Tag:Big Sky
Posted on: March 7, 2012 11:27 pm
 

Tiny Dancers: Montana

Wayne Tinkle's Grizzlies took down arguably the nation's top point guard, Weber State's Damian Lillard, to earn a trip to the NCAA tournament. 

This Montana-Weber State championship contest wasn't quite as electric as the last time the two teams met with everything on the line, when Montana's Anthony Johnson went for 42 points, but the result was the same. 

Montana is led by junior guard Will Cherry, but Tinkle has plenty of weapons. 

The Grizz had all five starters reach double-figures in the championship game. Sophomore Kareem Jamar and junior Mathias Ward, who each had 18 in the semifinal win, led Montana with 23. Cherry had 13, senior big man Derek Selvig had 16 points and nine boards and Art Stewart finished with 10 points and seven rebounds. 

The Grizzles, who won their first outright regular-season crown since 1991-92, trailed by five at the break -- but outscored Weber State, 54-30, in the second half to blow the game open. 

Player to know: Will Cherry - The 6-foot-1 junior guard leads the team in scoring at 16.1 points per game, but he's versatile and is also one of the nation's top defenders. He’s topped 20 points on 10 separate occasions this season, and has dramatically improved his outside shooting since last season.

The Vitals:

  • Record: 25-6 overall, 15-1 in Big Sky
  • Most recent tournament appearance: 2010
  • We’re thinking: 15
  • KenPom ranking: 97
  • Sagarin ranking: 102
  • RPI: 81
  • Best wins: Long Beach State, Weber State
  • Worst losses: North Dakota
  • Notable stat: The Grizzlies enter the game on a school-record 14-game winning streak.  

 -- Jeff Goodman

Category: NCAAB
Posted on: December 8, 2011 3:40 pm
 

Weber State's non-butt-kissing recruiting pitch

By Gary Parrish

The nation's leading scorer is a kid named Damian Lillard.

He plays at Weber State.

I wrote a column about him that's on the college basketball page now. But one of the things I didn't get into is how the Oakland native ended up at Weber State because that's not the biggest school that recruited him. Sure, Lillard was an under-the-radar prospect. Only worth two stars, according to Scout.com. But Washington State was still on him. And so was Saint Mary's. So I asked Weber State coach Randy Rahe how he approached recruiting the 6-foot-2 guard, and Rahe told a pretty neat story about the time Lillard and his father visited campus.

"Damian's dad is just a tough guy. A great guy. But a hard-nosed guy," Rahe said. "He believes in working hard. Doesn't think anything should be handed to you. But throughout the recruiting process Damian was being told this and that. You know, stuff like, 'If you come here you can shoot every ball and you can do whatever you want.' But in reality, that's not how we do things here. So I was just very honest with them."

Rahe's message was simple ...

If you come here, you're good enough to play as a freshman. But if you don't work, you'll be sent home. And if you aren't a good teammate, you'll be sent home. And if you don't go to class, you'll be sent home. And ...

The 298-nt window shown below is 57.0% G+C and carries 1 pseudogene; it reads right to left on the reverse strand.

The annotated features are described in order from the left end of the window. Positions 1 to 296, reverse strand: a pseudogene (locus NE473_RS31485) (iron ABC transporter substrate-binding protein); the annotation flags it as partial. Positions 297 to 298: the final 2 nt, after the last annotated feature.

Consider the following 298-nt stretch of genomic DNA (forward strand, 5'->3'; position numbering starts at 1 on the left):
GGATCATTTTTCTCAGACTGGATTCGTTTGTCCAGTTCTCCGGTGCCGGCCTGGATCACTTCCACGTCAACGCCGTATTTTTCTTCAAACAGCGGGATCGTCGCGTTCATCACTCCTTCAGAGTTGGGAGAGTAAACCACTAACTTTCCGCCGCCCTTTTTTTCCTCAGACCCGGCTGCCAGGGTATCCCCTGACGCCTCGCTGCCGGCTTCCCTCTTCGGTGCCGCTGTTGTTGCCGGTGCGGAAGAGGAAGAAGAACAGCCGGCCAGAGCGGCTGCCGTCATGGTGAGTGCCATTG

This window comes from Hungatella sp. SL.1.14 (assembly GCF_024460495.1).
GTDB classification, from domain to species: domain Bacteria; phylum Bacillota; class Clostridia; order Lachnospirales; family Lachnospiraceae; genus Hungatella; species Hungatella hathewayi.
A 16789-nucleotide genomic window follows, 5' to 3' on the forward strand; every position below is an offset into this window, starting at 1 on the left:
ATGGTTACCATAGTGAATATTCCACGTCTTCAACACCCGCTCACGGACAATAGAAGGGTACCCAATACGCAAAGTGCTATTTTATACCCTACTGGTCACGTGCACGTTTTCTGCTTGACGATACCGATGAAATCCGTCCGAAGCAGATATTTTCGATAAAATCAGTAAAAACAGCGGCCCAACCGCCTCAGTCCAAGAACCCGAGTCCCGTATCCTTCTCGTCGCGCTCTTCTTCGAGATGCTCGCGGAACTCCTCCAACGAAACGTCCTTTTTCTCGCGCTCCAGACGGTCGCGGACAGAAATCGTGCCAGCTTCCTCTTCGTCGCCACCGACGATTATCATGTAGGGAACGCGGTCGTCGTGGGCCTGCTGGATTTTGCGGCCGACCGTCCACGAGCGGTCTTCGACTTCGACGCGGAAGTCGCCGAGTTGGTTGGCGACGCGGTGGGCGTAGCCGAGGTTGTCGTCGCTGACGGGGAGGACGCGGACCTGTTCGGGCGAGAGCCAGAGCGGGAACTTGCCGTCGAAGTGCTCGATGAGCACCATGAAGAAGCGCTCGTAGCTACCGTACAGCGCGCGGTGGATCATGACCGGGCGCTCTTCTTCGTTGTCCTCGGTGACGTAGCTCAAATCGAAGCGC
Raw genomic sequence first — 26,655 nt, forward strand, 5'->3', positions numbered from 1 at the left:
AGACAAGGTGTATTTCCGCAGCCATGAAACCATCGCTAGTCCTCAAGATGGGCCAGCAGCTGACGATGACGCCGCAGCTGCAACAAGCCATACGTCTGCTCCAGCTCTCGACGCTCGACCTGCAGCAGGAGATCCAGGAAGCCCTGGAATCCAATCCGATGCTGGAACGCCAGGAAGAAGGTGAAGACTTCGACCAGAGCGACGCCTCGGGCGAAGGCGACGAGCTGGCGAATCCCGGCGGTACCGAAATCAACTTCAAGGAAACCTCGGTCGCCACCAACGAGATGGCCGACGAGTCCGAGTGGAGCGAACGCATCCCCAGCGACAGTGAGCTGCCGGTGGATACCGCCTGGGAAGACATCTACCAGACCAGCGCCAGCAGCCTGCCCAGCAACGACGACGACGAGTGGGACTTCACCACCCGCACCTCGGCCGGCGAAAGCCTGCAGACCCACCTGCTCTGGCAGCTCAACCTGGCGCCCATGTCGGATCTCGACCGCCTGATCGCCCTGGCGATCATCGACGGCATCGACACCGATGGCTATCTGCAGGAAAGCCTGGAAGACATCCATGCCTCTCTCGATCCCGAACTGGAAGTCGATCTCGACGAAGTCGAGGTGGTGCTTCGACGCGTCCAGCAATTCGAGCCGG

"Then I crossed my fingers and hoped I'd be OK," Rahe said with a laugh. "But they really took to that."

Damian Lillard committed to Weber State about a week later.

"He wanted reality. He didn't want BS," Rahe said. "So that worked for us."
Posted on: November 16, 2011 3:00 pm
 

Weber State has its chances for at-large bid

By Jeff Goodman

Randy Rahe's Weber State squad quietly got a victory last night against Utah State.

The Wildcats will likely have three more shots - against Saint Mary's at the Gaels' tournament, at BYU and at Cal - to make their way into the equation as potential mid-major at-large candidates come March.

Rahe realizes its unlikely, especially with the history of the Big Sky getting at-large teams into the field.

"You never know," Rahe said. "It puts you in position to be talked about - which is all you can hope for. Our league doesn't get at-large bids, but never say never."

Rahe has a couple of big-time players in Damian Lillard and Scott Bamforth.

The 6-foot-2 Lillard, who has been compared to Jason Terry and Rodney Stuckey, is a combo guard who is on the radar of NBA scouts - and Bamforth (he's 12-of-14 from deep) may be as good a shooter from deep as just about anyone in the country.

"Damian has done a great job maturing and making the adjustment to being more of a point guard," Rahe said. "He's a great kid, unbelievable worker and he's a guy who doesn't care about his numbers. He just wants to win."

And, thanks to an unscheduled game at the end of last season, Rahe will have Lillard for one more season after this year.

Lillard broke his foot in the ninth game against Tulsa.

"We were one game short percentage-wise of being able to get him a redshirt," Rahe said. "You need to play less than 30 percent of your games, so we put it out there to every school that we were looking for one more game at the end of the season."

He was hoping for a cupckake, but instead Saint Mary's obliged and now Lillard is a redshirt junior instead of this season being his swan song.

"We'd do it 100 times over," Rahe said.

Photo: AP

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